Near-death experience (NDE) expert, Raymond Moody, joined George Knapp to discuss shared death experiences - deathbed moments when entire families see the light, the room changes shape, or everyone is witness to a film-like review of a loved one's life, giving us a new understanding of the journey that we potentially will take at the end of our lives. He spoke about one of the first and most noteworthy NDE cases, that of Dr. George Ritchie, who in 1943, died from pneumonia. After he was revived, he described experiencing a panoramic life review with a being of complete love and compassion, as well as seeing into other realms of existence. Interestingly, during life reviews, the focus is often on little remembered moments, and spontaneous acts of kindness rather than major accomplishments, Moody detailed.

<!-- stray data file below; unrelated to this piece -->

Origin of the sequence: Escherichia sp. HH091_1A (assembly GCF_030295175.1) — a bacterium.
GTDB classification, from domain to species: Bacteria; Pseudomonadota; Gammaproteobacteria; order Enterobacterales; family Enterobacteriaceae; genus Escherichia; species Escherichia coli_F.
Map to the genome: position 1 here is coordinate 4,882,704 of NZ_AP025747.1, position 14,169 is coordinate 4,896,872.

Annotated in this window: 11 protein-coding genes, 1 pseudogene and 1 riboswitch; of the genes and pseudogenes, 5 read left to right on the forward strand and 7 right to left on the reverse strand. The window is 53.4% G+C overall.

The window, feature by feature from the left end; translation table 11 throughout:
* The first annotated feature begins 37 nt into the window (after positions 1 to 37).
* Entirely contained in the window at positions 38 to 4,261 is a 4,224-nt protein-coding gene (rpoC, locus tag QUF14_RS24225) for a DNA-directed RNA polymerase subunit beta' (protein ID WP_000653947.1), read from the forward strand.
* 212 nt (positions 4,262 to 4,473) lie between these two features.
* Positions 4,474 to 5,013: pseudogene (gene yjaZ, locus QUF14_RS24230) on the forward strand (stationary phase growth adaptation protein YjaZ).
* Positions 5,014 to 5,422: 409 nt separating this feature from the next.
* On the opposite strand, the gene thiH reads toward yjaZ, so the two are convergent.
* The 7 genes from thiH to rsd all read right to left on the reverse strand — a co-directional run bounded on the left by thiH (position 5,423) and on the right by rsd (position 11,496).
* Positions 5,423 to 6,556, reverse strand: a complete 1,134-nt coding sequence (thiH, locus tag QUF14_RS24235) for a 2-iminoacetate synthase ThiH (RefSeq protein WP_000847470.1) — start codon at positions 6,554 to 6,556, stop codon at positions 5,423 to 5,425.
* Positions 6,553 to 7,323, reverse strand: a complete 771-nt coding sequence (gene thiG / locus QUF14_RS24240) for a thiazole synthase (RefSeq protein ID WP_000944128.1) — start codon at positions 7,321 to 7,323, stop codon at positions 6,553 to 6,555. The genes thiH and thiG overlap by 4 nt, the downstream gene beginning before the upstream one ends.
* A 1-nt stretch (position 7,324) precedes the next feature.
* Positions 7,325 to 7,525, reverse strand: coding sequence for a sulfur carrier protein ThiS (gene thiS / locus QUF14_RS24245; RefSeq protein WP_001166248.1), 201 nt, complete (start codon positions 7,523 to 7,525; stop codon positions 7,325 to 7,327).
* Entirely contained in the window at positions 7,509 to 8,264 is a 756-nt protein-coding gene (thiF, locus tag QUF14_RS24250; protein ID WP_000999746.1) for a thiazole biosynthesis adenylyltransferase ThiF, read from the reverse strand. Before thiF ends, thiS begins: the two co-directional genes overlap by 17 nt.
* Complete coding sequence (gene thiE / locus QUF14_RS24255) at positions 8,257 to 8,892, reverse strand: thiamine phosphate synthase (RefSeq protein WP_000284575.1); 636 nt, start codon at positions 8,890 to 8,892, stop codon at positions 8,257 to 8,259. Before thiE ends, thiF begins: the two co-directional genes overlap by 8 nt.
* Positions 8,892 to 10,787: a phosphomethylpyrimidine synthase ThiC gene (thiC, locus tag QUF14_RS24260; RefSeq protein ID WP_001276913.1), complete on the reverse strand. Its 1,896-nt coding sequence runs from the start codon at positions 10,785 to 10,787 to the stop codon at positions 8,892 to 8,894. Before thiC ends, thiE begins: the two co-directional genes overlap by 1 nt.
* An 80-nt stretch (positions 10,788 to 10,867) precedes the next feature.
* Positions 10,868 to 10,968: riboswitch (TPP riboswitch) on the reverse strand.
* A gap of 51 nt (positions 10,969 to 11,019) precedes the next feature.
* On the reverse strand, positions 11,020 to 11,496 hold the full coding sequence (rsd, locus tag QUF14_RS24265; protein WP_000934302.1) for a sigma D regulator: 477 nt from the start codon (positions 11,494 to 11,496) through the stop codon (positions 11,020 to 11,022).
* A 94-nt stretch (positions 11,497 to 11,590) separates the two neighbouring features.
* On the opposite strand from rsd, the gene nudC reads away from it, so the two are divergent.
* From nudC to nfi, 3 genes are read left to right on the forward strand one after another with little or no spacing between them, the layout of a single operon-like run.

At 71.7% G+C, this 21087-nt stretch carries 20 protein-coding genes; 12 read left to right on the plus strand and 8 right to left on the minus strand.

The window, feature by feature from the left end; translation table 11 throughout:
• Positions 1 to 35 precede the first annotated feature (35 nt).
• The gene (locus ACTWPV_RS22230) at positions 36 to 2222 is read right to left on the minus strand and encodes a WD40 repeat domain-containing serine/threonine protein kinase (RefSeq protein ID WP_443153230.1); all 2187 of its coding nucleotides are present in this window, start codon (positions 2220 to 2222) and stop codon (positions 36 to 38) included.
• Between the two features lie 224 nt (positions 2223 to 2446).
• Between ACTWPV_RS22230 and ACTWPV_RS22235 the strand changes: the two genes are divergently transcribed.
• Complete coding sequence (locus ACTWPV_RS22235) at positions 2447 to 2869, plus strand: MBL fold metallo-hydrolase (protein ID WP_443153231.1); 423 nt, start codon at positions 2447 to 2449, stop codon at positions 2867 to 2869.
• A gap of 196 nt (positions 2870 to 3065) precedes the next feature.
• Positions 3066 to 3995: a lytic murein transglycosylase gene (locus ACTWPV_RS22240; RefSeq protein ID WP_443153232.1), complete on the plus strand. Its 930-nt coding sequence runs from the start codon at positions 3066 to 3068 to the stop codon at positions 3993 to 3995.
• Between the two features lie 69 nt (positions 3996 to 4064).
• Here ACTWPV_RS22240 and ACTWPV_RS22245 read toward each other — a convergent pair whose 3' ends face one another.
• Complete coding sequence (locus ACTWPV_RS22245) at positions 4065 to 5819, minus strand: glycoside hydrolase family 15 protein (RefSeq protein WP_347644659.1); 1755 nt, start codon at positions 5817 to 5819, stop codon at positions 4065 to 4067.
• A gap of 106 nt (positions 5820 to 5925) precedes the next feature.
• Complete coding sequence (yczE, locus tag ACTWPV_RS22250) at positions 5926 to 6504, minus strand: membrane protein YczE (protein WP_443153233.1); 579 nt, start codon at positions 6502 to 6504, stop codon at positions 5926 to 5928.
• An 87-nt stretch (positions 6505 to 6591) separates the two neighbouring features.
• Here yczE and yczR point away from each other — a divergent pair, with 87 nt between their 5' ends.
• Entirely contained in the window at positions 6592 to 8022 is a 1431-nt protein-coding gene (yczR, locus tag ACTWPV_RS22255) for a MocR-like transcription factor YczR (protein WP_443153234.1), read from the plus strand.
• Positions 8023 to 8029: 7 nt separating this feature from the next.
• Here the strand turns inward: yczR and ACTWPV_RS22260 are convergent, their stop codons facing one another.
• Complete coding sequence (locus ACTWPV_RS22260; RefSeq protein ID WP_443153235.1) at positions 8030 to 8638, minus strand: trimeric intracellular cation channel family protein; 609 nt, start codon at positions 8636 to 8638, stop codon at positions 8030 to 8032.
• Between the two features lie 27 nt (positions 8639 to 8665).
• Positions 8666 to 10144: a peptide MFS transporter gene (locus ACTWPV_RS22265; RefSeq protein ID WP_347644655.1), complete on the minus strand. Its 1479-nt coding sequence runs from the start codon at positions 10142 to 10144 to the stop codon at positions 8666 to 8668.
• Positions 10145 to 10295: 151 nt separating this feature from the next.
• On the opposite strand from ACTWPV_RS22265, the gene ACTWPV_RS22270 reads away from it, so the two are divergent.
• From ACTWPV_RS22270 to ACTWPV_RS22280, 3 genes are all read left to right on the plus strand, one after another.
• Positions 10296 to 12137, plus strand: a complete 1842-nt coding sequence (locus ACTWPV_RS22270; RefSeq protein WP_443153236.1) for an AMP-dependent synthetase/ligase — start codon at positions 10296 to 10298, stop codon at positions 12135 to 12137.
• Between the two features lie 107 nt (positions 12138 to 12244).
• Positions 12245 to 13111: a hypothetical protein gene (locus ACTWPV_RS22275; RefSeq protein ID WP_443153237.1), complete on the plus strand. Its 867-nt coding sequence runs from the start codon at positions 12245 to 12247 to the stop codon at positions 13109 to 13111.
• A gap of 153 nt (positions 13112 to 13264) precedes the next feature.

He pointed out that shared death experiences refute the idea that NDE phenomena such as the tunnel of light are hallucinatory effects of an oxygen deprived brain, as bystanders and relatives are generally in good health. Shared death experiences are actually more profound than NDEs, he said, noting that witnesses sometimes see a transparent replica or a globular light that rises up out of the body at the moment of death.
Moody related his own experience when his mother was in the process of dying-- "The room changed configuration; we were no longer in a three-dimensional space...it was kind of like you were in the apex of a funnel or double funnel, kind of a like an hourglass. The room seemed to pinch up in the middle." It was not a dream state, and was more real than our ordinary waking consciousness, he added.